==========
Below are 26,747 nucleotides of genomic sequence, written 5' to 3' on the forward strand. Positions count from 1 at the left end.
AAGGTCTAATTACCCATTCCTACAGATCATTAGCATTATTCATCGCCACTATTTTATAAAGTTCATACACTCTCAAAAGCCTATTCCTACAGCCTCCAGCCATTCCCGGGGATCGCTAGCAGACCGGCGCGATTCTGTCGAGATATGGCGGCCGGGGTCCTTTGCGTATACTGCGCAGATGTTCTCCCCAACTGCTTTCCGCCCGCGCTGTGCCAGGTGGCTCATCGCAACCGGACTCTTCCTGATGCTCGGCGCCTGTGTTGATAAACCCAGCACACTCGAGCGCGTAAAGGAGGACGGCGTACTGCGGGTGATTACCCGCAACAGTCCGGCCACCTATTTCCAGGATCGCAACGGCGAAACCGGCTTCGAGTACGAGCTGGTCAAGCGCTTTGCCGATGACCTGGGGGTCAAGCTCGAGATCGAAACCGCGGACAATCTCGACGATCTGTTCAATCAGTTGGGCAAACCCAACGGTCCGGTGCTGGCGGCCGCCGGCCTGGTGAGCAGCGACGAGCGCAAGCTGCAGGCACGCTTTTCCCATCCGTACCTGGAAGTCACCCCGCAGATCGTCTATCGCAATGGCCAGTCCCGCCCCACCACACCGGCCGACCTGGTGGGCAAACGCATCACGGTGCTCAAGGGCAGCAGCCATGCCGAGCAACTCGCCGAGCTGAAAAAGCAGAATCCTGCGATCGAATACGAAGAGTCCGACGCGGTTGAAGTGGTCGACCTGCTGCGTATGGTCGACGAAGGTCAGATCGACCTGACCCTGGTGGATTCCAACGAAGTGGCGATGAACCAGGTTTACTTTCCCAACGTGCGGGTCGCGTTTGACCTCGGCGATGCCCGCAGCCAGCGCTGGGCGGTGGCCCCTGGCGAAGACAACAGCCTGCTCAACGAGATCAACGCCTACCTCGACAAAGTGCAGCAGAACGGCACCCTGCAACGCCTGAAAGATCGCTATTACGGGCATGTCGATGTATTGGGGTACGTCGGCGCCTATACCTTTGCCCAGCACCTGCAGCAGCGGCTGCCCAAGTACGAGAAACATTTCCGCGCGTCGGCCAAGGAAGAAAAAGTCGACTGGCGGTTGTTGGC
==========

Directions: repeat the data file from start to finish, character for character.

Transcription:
Below are 26,747 nucleotides of genomic sequence, written 5' to 3' on the forward strand. Positions count from 1 at the left end.
AAGGTCTAATTACCCATTCCTACAGATCATTAGCATTATTCATCGCCACTATTTTATAAAGTTCATACACTCTCAAAAGCCTATTCCTACAGCCTCCAGCCATTCCCGGGGATCGCTAGCAGACCGGCGCGATTCTGTCGAGATATGGCGGCCGGGGTCCTTTGCGTATACTGCGCAGATGTTCTCCCCAACTGCTTTCCGCCCGCGCTGTGCCAGGTGGCTCATCGCAACCGGACTCTTCCTGATGCTCGGCGCCTGTGTTGATAAACCCAGCACACTCGAGCGCGTAAAGGAGGACGGCGTACTGCGGGTGATTACCCGCAACAGTCCGGCCACCTATTTCCAGGATCGCAACGGCGAAACCGGCTTCGAGTACGAGCTGGTCAAGCGCTTTGCCGATGACCTGGGGGTCAAGCTCGAGATCGAAACCGCGGACAATCTCGACGATCTGTTCAATCAGTTGGGCAAACCCAACGGTCCGGTGCTGGCGGCCGCCGGCCTGGTGAGCAGCGACGAGCGCAAGCTGCAGGCACGCTTTTCCCATCCGTACCTGGAAGTCACCCCGCAGATCGTCTATCGCAATGGCCAGTCCCGCCCCACCACACCGGCCGACCTGGTGGGCAAACGCATCACGGTGCTCAAGGGCAGCAGCCATGCCGAGCAACTCGCCGAGCTGAAAAAGCAGAATCCTGCGATCGAATACGAAGAGTCCGACGCGGTTGAAGTGGTCGACCTGCTGCGTATGGTCGACGAAGGTCAGATCGACCTGACCCTGGTGGATTCCAACGAAGTGGCGATGAACCAGGTTTACTTTCCCAACGTGCGGGTCGCGTTTGACCTCGGCGATGCCCGCAGCCAGCGCTGGGCGGTGGCCCCTGGCGAAGACAACAGCCTGCTCAACGAGATCAACGCCTACCTCGACAAAGTGCAGCAGAACGGCACCCTGCAACGCCTGAAAGATCGCTATTACGGGCATGTCGATGTATTGGGGTACGTCGGCGCCTATACCTTTGCCCAGCACCTGCAGCAGCGGCTGCCCAAGTACGAGAAACATTTCCGCGCGTCGGCCAAGGAAGAAAAAGTCGACTGGCGGTTGTTGGC